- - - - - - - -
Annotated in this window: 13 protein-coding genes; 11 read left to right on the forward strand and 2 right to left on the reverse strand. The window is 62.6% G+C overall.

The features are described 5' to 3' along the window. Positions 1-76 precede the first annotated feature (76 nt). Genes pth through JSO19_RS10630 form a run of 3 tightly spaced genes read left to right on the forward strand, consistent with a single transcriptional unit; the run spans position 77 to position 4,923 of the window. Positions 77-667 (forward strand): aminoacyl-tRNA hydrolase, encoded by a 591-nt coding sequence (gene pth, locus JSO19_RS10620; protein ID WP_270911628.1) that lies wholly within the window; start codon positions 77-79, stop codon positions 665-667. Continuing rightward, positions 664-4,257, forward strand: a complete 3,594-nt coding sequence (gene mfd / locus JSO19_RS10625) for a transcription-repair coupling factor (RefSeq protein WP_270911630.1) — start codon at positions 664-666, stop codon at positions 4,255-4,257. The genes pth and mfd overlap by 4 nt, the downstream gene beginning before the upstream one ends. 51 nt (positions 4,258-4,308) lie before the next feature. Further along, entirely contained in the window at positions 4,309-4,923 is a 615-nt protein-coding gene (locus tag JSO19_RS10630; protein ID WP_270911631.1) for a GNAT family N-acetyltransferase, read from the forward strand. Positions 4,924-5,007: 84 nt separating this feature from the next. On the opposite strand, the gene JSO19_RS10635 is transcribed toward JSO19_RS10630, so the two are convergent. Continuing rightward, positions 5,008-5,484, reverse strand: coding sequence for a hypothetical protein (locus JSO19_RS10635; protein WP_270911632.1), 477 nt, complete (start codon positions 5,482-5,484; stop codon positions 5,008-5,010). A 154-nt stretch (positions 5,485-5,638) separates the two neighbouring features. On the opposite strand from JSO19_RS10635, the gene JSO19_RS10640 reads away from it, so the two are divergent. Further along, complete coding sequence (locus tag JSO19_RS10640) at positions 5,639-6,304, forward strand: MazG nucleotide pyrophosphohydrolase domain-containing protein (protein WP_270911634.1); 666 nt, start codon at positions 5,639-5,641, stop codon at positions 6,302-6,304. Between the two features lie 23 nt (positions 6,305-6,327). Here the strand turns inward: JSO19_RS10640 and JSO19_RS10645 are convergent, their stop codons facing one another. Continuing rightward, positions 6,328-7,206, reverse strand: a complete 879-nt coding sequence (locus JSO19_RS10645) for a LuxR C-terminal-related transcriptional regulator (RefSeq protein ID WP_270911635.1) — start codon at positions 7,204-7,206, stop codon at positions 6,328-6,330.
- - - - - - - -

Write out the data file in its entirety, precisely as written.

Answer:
Annotated in this window: 13 protein-coding genes; 11 read left to right on the forward strand and 2 right to left on the reverse strand. The window is 62.6% G+C overall.

The features are described 5' to 3' along the window. Positions 1-76 precede the first annotated feature (76 nt). Genes pth through JSO19_RS10630 form a run of 3 tightly spaced genes read left to right on the forward strand, consistent with a single transcriptional unit; the run spans position 77 to position 4,923 of the window. Positions 77-667 (forward strand): aminoacyl-tRNA hydrolase, encoded by a 591-nt coding sequence (gene pth, locus JSO19_RS10620; protein ID WP_270911628.1) that lies wholly within the window; start codon positions 77-79, stop codon positions 665-667. Continuing rightward, positions 664-4,257, forward strand: a complete 3,594-nt coding sequence (gene mfd / locus JSO19_RS10625) for a transcription-repair coupling factor (RefSeq protein WP_270911630.1) — start codon at positions 664-666, stop codon at positions 4,255-4,257. The genes pth and mfd overlap by 4 nt, the downstream gene beginning before the upstream one ends. 51 nt (positions 4,258-4,308) lie before the next feature. Further along, entirely contained in the window at positions 4,309-4,923 is a 615-nt protein-coding gene (locus tag JSO19_RS10630; protein ID WP_270911631.1) for a GNAT family N-acetyltransferase, read from the forward strand. Positions 4,924-5,007: 84 nt separating this feature from the next. On the opposite strand, the gene JSO19_RS10635 is transcribed toward JSO19_RS10630, so the two are convergent. Continuing rightward, positions 5,008-5,484, reverse strand: coding sequence for a hypothetical protein (locus JSO19_RS10635; protein WP_270911632.1), 477 nt, complete (start codon positions 5,482-5,484; stop codon positions 5,008-5,010). A 154-nt stretch (positions 5,485-5,638) separates the two neighbouring features. On the opposite strand from JSO19_RS10635, the gene JSO19_RS10640 reads away from it, so the two are divergent. Further along, complete coding sequence (locus tag JSO19_RS10640) at positions 5,639-6,304, forward strand: MazG nucleotide pyrophosphohydrolase domain-containing protein (protein WP_270911634.1); 666 nt, start codon at positions 5,639-5,641, stop codon at positions 6,302-6,304. Between the two features lie 23 nt (positions 6,305-6,327). Here the strand turns inward: JSO19_RS10640 and JSO19_RS10645 are convergent, their stop codons facing one another. Continuing rightward, positions 6,328-7,206, reverse strand: a complete 879-nt coding sequence (locus JSO19_RS10645) for a LuxR C-terminal-related transcriptional regulator (RefSeq protein ID WP_270911635.1) — start codon at positions 7,204-7,206, stop codon at positions 6,328-6,330.